(HealthDay News) — Medical students report wanting to learn more about topics that are not currently being taught, including leadership training, health policy, health economics, and experiential learning, according to a report from the American Medical Association (AMA).
A panel of 10 medical students shared their views at the recent meeting of the AMA’s Accelerating Change in Medical Education initiative.
According to the report, the panel identified topics that they considered priorities for future physicians. Leadership training was identified as one such topic; some schools in the AMA’s consortium are developing leadership programs. The student panel indicated that they needed to know more about the political and regulatory forces that are affecting health care; Pennsylvania State University College of Medicine has introduced a new systems navigation curriculum which will include health policy. Students also emphasized the need to understand health economics and policy; Mayo Medical School is incorporating aspects of health systems education and economics in its Science of Health Care Delivery program. Students also reported wanting fewer hours in lecture halls and more time learning.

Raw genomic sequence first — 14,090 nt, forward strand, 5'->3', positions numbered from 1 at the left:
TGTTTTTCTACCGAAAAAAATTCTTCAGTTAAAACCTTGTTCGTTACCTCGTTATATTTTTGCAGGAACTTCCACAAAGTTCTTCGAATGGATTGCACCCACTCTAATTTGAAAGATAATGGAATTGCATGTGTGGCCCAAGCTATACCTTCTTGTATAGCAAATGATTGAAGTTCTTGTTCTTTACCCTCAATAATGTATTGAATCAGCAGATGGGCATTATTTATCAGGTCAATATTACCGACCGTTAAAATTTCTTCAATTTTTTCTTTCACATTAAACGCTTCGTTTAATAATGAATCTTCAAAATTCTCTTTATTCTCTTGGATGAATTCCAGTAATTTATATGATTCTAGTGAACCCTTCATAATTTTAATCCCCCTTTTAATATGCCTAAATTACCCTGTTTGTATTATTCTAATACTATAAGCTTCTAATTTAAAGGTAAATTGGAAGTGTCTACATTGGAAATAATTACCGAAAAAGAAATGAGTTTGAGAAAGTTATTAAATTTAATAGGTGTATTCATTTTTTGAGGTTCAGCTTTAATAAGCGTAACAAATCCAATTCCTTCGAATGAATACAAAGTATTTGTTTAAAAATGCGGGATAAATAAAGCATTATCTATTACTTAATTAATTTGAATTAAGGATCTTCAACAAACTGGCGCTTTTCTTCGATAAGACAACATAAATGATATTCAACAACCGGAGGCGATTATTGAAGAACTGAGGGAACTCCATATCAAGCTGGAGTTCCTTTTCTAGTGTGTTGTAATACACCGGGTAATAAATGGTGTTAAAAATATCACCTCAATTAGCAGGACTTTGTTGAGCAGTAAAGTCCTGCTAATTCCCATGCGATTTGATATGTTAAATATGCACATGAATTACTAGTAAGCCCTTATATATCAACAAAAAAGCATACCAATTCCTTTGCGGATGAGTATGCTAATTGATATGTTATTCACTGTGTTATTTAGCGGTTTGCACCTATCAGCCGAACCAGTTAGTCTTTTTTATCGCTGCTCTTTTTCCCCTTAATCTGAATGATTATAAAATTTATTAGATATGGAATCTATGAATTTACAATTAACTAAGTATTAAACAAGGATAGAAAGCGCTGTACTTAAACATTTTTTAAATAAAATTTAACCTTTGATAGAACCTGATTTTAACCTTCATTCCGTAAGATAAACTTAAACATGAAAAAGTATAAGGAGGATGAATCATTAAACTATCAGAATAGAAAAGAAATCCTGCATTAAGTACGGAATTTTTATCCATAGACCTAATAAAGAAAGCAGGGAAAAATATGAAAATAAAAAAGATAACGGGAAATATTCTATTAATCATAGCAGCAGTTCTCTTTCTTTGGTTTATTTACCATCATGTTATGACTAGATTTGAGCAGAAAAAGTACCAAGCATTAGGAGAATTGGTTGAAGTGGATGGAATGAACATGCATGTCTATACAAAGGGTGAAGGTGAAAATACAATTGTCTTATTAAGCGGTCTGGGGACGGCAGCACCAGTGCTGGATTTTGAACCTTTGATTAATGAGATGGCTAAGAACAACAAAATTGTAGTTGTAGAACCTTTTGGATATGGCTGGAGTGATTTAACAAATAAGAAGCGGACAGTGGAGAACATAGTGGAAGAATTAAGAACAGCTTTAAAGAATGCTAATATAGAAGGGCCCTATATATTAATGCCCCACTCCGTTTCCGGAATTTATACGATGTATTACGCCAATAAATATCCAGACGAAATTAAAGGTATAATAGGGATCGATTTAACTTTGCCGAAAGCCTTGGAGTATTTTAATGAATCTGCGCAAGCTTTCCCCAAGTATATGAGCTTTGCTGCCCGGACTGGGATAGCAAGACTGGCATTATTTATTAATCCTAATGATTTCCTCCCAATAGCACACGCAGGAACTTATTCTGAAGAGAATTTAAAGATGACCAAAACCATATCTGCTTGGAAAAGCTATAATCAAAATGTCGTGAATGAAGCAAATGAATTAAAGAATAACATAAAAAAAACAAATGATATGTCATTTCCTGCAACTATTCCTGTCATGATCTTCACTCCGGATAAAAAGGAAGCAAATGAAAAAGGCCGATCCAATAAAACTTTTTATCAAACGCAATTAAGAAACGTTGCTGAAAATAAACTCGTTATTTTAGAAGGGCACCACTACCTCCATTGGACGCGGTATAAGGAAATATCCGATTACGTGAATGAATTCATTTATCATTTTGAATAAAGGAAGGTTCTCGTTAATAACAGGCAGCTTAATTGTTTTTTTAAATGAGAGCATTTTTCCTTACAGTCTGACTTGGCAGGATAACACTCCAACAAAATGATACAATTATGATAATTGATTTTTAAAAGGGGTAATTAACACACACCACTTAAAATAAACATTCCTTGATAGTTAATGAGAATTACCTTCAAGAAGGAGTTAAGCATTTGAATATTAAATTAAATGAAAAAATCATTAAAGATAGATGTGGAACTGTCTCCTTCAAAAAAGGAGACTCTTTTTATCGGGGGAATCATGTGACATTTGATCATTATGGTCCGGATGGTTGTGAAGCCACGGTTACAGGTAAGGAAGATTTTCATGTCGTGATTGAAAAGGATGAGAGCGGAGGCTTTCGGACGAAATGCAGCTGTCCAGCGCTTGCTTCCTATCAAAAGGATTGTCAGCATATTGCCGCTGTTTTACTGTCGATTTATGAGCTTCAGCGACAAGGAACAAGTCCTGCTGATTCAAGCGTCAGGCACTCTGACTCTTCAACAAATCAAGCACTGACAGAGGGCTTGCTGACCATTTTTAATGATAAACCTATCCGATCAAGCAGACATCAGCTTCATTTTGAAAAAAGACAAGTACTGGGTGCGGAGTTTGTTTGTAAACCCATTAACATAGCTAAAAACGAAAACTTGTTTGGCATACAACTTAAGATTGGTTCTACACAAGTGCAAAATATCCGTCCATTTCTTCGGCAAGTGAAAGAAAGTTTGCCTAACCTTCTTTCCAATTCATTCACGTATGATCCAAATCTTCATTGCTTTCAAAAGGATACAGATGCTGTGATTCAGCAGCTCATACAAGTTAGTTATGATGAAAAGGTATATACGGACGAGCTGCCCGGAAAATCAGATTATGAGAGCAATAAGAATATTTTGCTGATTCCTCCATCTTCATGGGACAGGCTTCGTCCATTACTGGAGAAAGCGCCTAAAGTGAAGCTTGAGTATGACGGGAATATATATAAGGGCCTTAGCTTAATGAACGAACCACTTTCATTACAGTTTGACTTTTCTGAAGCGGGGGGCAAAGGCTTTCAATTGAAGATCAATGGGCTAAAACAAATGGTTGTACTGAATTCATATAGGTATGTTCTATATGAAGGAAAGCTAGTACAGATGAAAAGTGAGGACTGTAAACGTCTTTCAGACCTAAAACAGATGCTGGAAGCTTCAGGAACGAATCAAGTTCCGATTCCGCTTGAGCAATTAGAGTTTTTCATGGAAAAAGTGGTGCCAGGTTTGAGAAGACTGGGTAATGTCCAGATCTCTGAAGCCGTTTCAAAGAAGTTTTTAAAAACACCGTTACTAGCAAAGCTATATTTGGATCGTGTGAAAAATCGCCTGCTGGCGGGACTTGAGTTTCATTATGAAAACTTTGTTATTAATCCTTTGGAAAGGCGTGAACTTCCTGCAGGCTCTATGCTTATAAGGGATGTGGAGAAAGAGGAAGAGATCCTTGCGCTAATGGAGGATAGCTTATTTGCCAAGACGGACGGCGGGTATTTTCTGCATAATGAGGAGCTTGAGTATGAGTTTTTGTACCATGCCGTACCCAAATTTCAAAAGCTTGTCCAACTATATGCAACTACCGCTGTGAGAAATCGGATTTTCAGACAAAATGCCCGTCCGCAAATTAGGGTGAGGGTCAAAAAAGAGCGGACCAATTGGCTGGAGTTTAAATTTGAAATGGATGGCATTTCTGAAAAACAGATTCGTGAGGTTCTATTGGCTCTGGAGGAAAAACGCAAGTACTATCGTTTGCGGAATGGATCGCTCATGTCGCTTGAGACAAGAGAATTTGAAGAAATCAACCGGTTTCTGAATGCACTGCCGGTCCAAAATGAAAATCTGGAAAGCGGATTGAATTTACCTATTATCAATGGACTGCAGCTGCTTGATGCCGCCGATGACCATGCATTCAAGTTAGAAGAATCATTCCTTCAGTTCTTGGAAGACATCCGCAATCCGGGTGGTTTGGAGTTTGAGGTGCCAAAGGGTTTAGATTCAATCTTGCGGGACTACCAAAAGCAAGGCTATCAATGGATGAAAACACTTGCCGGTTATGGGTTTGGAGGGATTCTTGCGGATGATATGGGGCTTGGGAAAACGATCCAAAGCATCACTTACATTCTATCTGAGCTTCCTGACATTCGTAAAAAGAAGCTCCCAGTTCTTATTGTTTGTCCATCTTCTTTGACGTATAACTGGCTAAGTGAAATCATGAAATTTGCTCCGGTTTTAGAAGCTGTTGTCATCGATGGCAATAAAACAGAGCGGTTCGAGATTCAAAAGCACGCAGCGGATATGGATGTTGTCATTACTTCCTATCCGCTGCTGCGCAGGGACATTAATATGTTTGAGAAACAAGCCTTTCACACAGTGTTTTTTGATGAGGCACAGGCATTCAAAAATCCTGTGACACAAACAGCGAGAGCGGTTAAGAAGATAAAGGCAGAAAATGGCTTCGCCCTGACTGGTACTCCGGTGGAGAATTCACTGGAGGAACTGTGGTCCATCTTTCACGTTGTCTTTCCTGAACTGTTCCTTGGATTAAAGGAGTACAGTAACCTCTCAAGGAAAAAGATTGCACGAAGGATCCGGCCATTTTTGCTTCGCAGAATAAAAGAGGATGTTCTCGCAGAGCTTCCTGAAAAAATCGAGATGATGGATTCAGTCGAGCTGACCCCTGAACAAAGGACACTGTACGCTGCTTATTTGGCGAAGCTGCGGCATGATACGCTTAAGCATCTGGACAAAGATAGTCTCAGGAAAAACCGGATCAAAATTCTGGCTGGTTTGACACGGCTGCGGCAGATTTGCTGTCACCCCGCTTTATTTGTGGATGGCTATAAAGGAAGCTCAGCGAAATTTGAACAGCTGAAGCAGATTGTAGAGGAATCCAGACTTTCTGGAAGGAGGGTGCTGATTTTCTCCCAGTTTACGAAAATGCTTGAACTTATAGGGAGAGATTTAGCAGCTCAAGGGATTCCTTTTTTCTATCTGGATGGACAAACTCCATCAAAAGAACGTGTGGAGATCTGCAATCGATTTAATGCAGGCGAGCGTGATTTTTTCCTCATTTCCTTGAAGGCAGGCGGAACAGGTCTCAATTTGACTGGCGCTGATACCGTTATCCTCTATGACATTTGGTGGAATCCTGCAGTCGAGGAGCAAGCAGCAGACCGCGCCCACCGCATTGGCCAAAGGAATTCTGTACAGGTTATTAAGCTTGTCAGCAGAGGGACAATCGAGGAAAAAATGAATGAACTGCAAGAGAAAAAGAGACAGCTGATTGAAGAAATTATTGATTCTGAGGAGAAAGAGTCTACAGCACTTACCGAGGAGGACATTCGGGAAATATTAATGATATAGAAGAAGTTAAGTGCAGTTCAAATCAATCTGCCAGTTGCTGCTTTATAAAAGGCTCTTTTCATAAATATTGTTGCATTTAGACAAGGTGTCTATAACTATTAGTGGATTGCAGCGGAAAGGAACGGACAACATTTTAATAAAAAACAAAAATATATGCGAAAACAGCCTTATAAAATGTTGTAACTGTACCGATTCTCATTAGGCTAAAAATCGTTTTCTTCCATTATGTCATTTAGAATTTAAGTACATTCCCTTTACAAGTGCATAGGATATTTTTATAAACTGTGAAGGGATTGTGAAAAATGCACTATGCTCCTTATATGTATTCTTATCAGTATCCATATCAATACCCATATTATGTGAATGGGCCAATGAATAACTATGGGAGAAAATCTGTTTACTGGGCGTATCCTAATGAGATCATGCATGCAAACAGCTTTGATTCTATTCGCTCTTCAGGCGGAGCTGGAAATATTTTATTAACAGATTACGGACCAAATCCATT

“I believe experiential learning is what we should move toward in general. Learn because it’s necessary, not because it’s going to be tested,” a fourth-year medical student told the AMA, according to the report.